I've been running NRG's cooked Leo ROM for a few weeks now and while I like the features and appearance of HTC's Manila/Sense 2.5 I really miss having the Missed Call notification on the Home Tab. If you're in the same boat, XDA Developer Member netdrg may have the solution.
Netdrg has worked up a plug-in for Manila versions 2.5.1921.XXX that will not only add the Missed Call notification but will also increases the quick links on the Home Tab from 9 to 16. The plug-in also applies any wallpaper changes to all your tabs, not just the Home Tab.
In reading the comments over at XDA there may be some compatibility issues with the more recent version of Manila, version 2.5.1922. Just keep in mind that this is home cooking and it may not sit well with some phones. If you're interested in giving it a try, you can find the cab file here.
While porting Android to our WinMo phones is not that new, nor still far from perfect (most are plagued with hardware integration issues), progress is still creeping along.
We'll just let Drellisdee summarize:
I've gotten android 2.01 to boot on Imagio based on the topaz work on xda. After changing the the startup config's I've got the touchscreen responding properly but the hardware keys arent mapped right. The latest kernel noted in post 602 on xda didnt boot but the original pkg did. PS vol down is for vol and backup key as its mapped currently and the bottom right onscreen button on the press the android to start will let you change the lang to english.
Of course now comes the areas that "still need work," which are numerous:
What do you get when you shove an HTC Touch Pro 2 and HD2 into the hands of a longtime Android user? Besides a pair of hands that tremble under that much power, you get Casey Chan (of AndroidCentral fame) in the opening round of the third annual Smartphone Round Robin. Casey gets a look at how HTC Sense and TouchFLO 3D stand up to stock the Android OS, as well as on HTC Android fare. Check out the fun here.
Although the title makes it sound like the LG eXpo's ROM (see review) is now single and ready to mingle with the ladies, in pseudo-technical parlance it means its OS and LG custom goodies have been extracted.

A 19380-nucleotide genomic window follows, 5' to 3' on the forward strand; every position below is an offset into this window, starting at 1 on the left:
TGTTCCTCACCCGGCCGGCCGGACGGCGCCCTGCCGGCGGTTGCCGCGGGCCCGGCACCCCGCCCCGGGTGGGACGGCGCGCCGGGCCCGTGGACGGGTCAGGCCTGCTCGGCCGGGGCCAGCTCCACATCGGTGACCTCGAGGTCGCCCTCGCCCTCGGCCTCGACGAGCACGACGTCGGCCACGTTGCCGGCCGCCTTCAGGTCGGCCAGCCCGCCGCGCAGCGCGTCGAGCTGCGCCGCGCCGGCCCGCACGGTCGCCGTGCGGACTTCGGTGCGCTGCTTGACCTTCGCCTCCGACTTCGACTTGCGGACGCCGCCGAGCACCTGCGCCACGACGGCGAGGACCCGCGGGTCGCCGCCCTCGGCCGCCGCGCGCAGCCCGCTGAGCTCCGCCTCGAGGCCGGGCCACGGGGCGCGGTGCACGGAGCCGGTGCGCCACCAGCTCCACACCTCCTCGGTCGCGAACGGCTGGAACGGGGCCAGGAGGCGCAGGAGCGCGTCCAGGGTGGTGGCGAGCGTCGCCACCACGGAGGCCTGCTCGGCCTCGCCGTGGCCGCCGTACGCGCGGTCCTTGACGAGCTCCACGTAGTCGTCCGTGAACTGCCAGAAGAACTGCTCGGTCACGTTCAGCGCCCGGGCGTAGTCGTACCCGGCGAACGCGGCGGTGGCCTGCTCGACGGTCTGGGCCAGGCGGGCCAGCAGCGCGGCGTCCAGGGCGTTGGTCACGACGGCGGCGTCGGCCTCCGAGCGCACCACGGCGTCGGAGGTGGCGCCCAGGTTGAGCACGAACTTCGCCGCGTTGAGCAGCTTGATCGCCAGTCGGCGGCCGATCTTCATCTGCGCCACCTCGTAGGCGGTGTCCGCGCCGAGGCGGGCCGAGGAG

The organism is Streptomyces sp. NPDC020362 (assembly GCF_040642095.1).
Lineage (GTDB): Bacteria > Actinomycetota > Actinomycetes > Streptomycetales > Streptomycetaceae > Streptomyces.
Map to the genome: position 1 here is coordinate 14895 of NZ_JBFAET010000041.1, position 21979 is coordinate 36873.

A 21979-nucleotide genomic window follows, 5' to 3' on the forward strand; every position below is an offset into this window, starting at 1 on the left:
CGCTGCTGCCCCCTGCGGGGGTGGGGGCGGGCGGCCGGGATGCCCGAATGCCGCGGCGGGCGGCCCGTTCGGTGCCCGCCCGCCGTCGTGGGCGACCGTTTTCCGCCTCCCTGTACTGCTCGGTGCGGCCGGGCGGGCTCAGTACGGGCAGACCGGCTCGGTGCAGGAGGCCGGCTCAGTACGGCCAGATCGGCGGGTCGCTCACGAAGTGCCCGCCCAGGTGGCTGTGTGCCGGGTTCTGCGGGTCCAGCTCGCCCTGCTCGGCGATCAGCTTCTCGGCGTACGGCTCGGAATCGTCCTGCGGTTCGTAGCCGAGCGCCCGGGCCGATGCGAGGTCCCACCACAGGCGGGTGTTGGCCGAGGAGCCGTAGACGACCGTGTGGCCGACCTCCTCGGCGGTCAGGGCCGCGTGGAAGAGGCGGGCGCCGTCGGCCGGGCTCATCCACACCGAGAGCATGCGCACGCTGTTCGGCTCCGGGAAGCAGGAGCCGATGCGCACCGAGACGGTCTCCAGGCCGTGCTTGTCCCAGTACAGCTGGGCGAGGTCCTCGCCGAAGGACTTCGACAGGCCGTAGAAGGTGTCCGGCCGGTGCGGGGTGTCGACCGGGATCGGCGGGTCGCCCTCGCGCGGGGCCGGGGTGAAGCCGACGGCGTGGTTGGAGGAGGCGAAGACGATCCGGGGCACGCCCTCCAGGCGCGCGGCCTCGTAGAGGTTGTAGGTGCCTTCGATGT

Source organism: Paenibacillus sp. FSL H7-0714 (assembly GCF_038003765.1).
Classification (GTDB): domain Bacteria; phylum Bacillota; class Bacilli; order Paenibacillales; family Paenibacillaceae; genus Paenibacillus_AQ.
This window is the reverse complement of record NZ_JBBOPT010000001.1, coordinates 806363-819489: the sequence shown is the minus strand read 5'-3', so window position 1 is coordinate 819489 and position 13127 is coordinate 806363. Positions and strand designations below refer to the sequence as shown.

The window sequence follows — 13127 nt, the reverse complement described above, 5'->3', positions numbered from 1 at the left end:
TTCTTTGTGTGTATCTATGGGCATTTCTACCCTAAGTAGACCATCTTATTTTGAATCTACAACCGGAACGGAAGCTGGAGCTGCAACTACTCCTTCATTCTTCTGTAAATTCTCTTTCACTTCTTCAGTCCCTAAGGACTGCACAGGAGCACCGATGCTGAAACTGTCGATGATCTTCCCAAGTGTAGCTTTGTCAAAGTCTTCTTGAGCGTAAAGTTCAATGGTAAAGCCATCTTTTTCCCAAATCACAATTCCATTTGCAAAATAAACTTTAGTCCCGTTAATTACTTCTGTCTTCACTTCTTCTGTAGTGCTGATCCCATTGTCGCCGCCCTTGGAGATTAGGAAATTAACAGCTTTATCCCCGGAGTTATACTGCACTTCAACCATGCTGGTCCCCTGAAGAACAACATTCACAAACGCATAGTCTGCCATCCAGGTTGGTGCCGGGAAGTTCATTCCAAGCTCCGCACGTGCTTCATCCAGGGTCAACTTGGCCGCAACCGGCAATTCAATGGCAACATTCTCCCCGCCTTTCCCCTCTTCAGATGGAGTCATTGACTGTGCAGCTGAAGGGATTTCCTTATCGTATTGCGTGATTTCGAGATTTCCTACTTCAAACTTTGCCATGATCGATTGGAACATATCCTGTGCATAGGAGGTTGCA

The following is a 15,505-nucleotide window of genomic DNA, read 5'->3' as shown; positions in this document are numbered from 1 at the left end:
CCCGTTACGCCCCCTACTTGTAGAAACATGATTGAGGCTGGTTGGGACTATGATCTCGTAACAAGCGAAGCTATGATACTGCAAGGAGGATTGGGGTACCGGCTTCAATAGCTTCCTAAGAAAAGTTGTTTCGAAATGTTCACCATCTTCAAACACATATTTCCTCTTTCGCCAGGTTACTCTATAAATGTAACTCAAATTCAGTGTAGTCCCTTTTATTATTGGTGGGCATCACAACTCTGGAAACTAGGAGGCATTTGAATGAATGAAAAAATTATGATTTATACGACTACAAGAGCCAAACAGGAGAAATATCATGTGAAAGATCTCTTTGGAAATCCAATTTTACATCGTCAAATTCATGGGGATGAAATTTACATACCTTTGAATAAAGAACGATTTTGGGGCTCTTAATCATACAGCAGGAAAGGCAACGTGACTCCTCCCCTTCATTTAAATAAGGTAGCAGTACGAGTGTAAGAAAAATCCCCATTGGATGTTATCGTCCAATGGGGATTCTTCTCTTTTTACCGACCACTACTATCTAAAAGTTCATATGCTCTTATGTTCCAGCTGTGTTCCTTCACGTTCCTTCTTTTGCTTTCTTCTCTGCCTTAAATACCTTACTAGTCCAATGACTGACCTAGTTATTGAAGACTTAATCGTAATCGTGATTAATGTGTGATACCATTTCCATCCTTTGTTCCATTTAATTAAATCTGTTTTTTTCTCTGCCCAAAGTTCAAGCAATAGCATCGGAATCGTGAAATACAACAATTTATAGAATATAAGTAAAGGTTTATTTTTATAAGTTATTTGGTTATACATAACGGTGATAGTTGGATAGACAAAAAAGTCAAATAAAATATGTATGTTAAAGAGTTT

What usually happens next is similar to vultures: ROM chefs swoop in and tear apart the remains, pulling out all of LG's unique software (Music player, LGIdles UI, Mutli-task application, etc.) and then cooking into their own ROMs or re-distributing the software as standalone .cab files.
Fine line between piracy and having fun. Or is it?
It's been awhile in the making with lots of false releases and half-fixes (Soft SPL anyone?), but at last the full Hard SPL is now available by the DarkForces Team (bepe and Cotulla) for the much coveted HD2 (see hands on and review)
(And yes, it should work on the U.S. T-Mobile version, but we'll have to actually wait for its release to verify)
Not much else to say except find your favorite chef and forum and start browsing for some custom goodness. As usual, be aware there is a risk with flashing a Hard SPL and using custom ROMs, so feel free to wait on the sidelines for 48 hours, m'kay?
So you're sitting back, enjoying your the new Windows phone you received over the holidays. Downloading apps, emails, and sending text messages to your hearts content on that "unlimited" data plan? Did you know that there may be a restriction on your "unlimited" plan? Restrictions, if violated, could result in your service being terminated?
We checked the fine print with the four major carriers in the U.S. market and found some interesting language as it relates to unlimited packages. Language that many may not be aware of and we felt it important to pass it on. A public service announcement of sorts. Ease on past the break to see what limits are in place.
The saga of the Year 2016 text message bug continues. While there's not an official fix as of yet we, do have a workaround (download here). And we just received an official statement from a Microsoft spokesperson:
“Microsoft is aware of reports that phone messages received after 1/1/2010 may be dated 2016. These reports have not yet resulted in widespread customer inquiries; however, we are working closely with our manufacturing and mobile operator partners to investigate the cause and correct the issue as appropriate.”
So, they're on it. Sort of. Hopefully we'll see an official patch soon.
The bug is also affecting EFTPOS terminals in Australia. Retail stores can't charge transactions to customer's credit cards, because the EFTPOS terminal thinks the data is 2016 and therefore the customer's card is considered expired.